Grace Pastoor covers crime, courts and social issues for the Bemidji Pioneer. Contact her at (218) 333-9796 or email@example.com
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BEMIDJI -- A Walker man charged with assault after a May shooting near Bemidji pleaded not guilty to two felonies Monday. Luiz Javier Solis Delarosa, 23, was charged May 7 with second-degree assault with a dangerous weapon causing substantial bodily harm and intentional discharge of a firearm that endangers another.
BENA—For parents like Bonita Conner, the services offered at the free clinic under way at Bena's Bug-O-Nay-Ge-Shig are impossible to pass up. Conner plans to take each of her eight children to the temporary clinic before it wraps up Thursday. On Monday, her twin daughters sat through dental checkups and her son got his eyes checked—all at no cost to the family.
WALKER—Charges against a Cass Lake woman previously accused of obstructing the investigation into a November shooting death were dismissed Monday. Sara Renae LaRose, 41, is no longer charged with obstructing an investigation—aiding another who committed second-degree unintentional murder in the death of of Brandi Shank (also known as Brandi Strong) . No information about the reason for the dismissal was immediately available. LaRose had pleaded not guilty to the charges in June.
BEMIDJI—Though violent crime increased slightly statewide in 2017, Bemidji saw fewer murders, rapes, robberies and aggravated assaults than in 2016, according to a recently released report from the Minnesota Bureau of Criminal Apprehension. And while serious "Part I" crimes increased in Bemidji by more than 20 percent between 2016 and 2017, most of those involved thefts, rather than crimes against individuals.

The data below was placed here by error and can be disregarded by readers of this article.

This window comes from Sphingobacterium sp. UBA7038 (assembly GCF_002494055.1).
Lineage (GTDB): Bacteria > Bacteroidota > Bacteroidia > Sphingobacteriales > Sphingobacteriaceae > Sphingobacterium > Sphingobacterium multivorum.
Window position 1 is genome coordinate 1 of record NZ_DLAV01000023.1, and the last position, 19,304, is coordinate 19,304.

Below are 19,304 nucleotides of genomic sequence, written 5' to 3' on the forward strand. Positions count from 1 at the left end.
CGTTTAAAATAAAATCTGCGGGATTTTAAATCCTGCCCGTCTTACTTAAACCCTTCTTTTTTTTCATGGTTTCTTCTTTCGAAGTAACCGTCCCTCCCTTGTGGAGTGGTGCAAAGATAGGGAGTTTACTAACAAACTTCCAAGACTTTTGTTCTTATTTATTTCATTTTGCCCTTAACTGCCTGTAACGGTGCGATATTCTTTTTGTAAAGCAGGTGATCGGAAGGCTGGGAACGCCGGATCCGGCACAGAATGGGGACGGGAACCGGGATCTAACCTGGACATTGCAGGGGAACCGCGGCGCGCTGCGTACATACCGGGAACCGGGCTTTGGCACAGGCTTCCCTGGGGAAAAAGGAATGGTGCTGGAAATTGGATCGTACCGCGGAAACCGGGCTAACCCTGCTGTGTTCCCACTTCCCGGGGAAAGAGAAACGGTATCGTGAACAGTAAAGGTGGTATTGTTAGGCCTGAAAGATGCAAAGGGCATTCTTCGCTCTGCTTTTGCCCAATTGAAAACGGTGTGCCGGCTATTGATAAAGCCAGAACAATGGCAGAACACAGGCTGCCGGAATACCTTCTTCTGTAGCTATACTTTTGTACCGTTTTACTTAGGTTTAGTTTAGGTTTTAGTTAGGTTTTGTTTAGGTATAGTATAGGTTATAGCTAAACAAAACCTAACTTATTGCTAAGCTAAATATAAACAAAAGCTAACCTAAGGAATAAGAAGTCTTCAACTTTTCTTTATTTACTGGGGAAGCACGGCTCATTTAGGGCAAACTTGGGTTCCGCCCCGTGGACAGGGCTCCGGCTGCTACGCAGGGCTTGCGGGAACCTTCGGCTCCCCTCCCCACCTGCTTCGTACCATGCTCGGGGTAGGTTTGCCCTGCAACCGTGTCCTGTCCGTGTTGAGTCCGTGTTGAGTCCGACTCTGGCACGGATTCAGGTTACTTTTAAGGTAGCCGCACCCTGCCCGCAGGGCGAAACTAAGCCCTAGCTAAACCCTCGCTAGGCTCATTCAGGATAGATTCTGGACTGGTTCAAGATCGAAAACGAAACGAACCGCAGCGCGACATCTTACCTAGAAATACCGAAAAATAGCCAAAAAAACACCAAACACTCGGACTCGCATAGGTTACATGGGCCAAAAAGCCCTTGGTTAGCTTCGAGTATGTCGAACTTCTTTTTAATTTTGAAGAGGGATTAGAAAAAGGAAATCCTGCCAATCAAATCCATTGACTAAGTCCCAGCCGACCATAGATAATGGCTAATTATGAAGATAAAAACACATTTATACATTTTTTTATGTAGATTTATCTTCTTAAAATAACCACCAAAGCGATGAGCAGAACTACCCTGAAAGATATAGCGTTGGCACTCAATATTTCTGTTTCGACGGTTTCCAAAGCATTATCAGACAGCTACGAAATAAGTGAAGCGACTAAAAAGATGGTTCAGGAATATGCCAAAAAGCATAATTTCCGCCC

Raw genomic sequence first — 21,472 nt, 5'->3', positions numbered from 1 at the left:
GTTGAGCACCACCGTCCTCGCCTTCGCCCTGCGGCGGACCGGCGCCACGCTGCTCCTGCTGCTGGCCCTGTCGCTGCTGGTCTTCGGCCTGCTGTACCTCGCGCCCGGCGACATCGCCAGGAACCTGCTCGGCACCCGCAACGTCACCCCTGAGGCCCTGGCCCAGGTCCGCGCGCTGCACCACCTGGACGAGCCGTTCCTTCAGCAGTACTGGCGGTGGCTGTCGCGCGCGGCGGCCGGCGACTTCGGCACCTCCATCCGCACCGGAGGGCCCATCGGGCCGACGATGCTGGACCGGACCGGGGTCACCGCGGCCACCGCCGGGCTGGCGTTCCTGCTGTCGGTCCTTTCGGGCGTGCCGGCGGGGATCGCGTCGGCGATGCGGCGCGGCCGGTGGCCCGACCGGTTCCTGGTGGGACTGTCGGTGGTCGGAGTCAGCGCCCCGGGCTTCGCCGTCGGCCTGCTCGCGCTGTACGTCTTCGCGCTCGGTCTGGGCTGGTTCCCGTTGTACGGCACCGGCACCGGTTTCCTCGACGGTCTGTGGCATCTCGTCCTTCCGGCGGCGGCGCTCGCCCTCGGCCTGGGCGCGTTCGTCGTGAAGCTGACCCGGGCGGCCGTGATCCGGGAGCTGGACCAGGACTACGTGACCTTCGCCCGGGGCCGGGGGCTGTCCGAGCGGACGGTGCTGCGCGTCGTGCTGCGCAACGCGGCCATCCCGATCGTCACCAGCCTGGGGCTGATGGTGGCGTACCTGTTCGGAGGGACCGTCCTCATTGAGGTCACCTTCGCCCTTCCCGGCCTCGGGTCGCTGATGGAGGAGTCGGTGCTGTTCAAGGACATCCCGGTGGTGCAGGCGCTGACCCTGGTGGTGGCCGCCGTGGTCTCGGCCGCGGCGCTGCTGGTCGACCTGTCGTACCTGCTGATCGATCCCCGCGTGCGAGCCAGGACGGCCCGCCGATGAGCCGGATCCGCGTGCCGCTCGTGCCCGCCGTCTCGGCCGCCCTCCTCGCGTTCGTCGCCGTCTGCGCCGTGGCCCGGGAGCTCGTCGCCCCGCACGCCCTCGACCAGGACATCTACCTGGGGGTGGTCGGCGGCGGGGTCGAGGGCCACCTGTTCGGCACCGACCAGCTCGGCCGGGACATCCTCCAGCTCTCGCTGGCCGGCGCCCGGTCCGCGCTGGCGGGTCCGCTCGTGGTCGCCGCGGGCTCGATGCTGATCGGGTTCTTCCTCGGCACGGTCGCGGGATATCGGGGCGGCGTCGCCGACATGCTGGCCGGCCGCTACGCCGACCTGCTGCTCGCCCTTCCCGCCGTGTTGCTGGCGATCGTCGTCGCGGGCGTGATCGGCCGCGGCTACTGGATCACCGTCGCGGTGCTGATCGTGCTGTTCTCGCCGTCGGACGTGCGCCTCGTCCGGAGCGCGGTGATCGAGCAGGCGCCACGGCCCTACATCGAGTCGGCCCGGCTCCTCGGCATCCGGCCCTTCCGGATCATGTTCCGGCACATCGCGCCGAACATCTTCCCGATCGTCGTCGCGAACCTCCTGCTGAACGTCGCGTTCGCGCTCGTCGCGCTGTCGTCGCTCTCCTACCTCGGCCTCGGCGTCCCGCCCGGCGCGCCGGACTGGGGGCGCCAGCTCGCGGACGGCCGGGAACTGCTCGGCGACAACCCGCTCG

WALKER—After more than five months of legal back-and-forth, conflicting judges' opinions and contentious meetings, longtime Leech Lake Secretary/Treasurer Arthur "Archie" LaRose took the oath of office Friday. LaRose's inauguration came just two weeks after Leech Lake Election Contest Judge Colette Routel issued a decision and order stating that LaRose "is not legally entitled to hold office as Secretary-Treasurer," but that she does not have the power to invalidate the election. LaRose defeated opponent Donald "Mick" Finn in the band's general election June 12.
LEECH LAKE—The Bureau of Indian Affairs continued a yearlong effort to educate reservation residents on the dangers of opioids Thursday. Timothy Proctor, a special agent with the BIA's Division of Drug Enforcement spoke in Cass Lake to about a dozen attendees, going over general facts about heroin, signs of addiction and overdose and information about the overdose-reversal drug nalaxone.
RED LAKE—County officials saw evidence of possible tornadoes in Red Lake on Wednesday night after the area's third heavy storm since late June. Most of Beltrami County escaped without damages, and though Bemidji itself experienced strong wind gusts, the wind speed was not classified as severe, according to Beltrami County Emergency Management Director Chris Muller. Muller received information about the tornadoes from the Red Lake Police Department, but could not confirm any damages. Social media posts showed photos and videos of a funnel cloud.
BEMIDJI -- Though Thursday brought clear skies and warm, breezy weather, signs of the small tornado that touched down in the middle of the city Wednesday remained in the whine of chainsaws, rumble of bulldozers and tree stumps still clinging by their roots to the boulevard.
BEMIDJI -- An early morning thunderstorm swept through Beltrami County on Friday, leaving behind downed trees, an overturned aircraft and power outages. About 6,000 people were left without power as of 8 a.m. Friday, Beltrami County Emergency Management Director Christopher Muller told the Pioneer. Several power substations remained offline Friday morning.
BEMIDJI -- The new children’s TV show airing on Lakeland Public Television on Saturday has all the hallmarks of a typical kids’ program. Youngsters count to 20, practice saying animal names and recite nursery rhymes in the 26-minute pilot episode. But one thing sets the new show apart from PBS’ typical productions: much of the episode is in Ojibwe.